Subject: [Baren 36359] Re: Speedball....
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For doing public demonstrations where passersby are given a small piece of art (usually a direct nature print) to take away, I have not found anything that is better than Speedball. It gives decent colors for those applications. It dries quickly enough to be taken away by observers. It is easy to keep workable for hours simply by spritzing with a bit of water from time to time. It is washable in case anyone gets it on their hands or on their clothes. Since it is re-wettable (gum arabic based) it is easily removed from hands and clothes even after it has dried. It is non-toxic in case small kids try to eat some. It is cheap.

I buy it in large jars and then transfer it to plastic tubes made for campers. That gives me the economics of large volume, but makes handling the stuff a breeze.

Here on the coast, I have never had any problem with the stuff drying in the tubes or in the jars. Of course if I lived in a desert climate, as Maria, I am sure my experience in this regard would be different.

At least Speedball gives pigment numbers for their inks, so you can tell precisely what pigments are there ... a practice that Daniel Smith and Graphic Chemical do not follow, for some strange reason.

Having said all this, for my own work I tend to mix my own inks from burnt plate oil or transparent etching medium, with pigment dispersions from Guerra. That way I can get precisely the color I want, and I can use reference material to tell me how the pigments will react with each other and with various substrates ... no nasty surprises. And I can mix small batches, cutting down on waste.

By the way, you can beef up the pigment density in Speedball, DS, and GC&I by mixing in pigment dispersions ... works well, in my experience.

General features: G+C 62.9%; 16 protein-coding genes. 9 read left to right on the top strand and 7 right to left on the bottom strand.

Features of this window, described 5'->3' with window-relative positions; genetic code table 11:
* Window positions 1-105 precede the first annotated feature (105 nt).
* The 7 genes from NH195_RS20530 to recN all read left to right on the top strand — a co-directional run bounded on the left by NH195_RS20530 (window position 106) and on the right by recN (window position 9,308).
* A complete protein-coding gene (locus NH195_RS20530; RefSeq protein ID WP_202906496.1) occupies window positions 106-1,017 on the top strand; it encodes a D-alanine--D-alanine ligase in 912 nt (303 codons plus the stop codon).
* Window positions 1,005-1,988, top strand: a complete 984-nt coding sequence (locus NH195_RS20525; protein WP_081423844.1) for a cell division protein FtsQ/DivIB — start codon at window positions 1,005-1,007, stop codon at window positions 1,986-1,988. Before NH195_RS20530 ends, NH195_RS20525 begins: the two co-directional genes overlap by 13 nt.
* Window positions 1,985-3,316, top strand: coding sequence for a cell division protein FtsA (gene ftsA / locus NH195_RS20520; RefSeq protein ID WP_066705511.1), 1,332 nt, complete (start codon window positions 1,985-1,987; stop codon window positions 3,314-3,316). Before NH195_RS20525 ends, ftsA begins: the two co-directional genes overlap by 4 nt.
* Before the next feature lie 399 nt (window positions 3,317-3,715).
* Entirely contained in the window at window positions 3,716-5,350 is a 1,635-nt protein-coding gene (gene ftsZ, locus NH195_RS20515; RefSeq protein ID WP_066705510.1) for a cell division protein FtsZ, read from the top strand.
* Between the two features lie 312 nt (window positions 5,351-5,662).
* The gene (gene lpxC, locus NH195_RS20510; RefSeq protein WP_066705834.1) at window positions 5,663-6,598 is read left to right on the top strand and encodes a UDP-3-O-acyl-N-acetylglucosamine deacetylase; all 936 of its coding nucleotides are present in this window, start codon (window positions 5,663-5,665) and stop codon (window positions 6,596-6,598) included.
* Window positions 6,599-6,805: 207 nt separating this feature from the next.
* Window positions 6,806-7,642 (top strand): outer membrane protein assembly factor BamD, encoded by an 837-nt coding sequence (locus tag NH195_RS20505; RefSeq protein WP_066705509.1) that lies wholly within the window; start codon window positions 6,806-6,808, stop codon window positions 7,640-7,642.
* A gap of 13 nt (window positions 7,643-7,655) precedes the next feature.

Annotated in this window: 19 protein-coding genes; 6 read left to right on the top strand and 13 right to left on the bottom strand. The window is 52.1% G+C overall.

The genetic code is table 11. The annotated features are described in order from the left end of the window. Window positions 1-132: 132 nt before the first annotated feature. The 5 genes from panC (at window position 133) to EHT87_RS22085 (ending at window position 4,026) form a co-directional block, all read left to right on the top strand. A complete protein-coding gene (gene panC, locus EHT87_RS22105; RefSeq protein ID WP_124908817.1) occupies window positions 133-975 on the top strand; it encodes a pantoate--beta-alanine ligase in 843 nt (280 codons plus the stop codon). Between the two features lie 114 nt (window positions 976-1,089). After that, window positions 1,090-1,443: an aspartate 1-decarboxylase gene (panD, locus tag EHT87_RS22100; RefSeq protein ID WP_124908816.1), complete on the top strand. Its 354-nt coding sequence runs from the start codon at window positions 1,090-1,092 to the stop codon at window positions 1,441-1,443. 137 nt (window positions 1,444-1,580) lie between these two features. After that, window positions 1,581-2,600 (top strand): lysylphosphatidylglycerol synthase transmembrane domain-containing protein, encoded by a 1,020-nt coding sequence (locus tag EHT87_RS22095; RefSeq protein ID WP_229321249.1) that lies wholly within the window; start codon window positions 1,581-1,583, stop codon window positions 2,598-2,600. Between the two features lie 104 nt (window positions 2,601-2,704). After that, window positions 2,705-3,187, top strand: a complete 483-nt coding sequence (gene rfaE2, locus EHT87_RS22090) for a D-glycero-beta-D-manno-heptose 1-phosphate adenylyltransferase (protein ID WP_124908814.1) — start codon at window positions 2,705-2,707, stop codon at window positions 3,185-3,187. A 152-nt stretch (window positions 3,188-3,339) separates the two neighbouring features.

Cheers ...... Charles
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Message 10
From: Charlie overshoe
Date: Tue, 5 Aug 2008 11:16:02 -0700
Subject: [Baren 36360] Inking Problem ..Help!
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Aside from being behind on exchange 37, and that all the wonderful information on kentos came too late for my print, I am having a strange thing happen to my inked block.

I'm doing a reduction print ... using an all shina block and charbonelle inks and transparent medium. All went well for the first two colors but yesterday I printed the third of 4 colors and got holes in my ink ..... not from lack of pressure or under inking .... but because white raised, globules formed on the plate and they rsisted the ink (size from pinhole to a little over an 1/32 of an inch). Scraped and cleaned the plate many times but the bumps still formed.... maddening.

Actually, an interesting effect (not in this print) and would like to be able to control this 'phenom' for future use ... so can anyone tell me what is happening???

Barbara P
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Message 11
From: Linda Beeman
Date: Tue, 5 Aug 2008 15:45:10 -0400
Subject: [Baren 36361] introducing myself
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Hello everyone! My name is Linda Beeman and I live in central, rural Michigan, USA. I started printmaking again a couple years ago (after many years of marriage, motherhood and working. Still married and always a mother, just not working!) by doing an overview of sorts....etching, woodblock, lino, drypoint. I have fallen in love with woodblock and decided that is what I want to concentrate on. I have problems with so many solvents, etc. that the non-toxic way is for me.

I have only recently joined the forum, even though I have used the site for some time. I thought it was time to jump in and join the community. I have enjoyed reading all your posts and have learned a lot from you all already. I hope to be able to join the next exchange.

I especially appreciate your thoughts on what papers to use. I recently ordered an assortment thru the Mall so that I can see what I like to work on best. While I
have been using "domestic" paper with no problem I feel I am at a point where I need to start using the best that I can.

I have a question for those doing moku hanga - are you using dry pigment, watercolor, Akua Kolor, or something else. And why?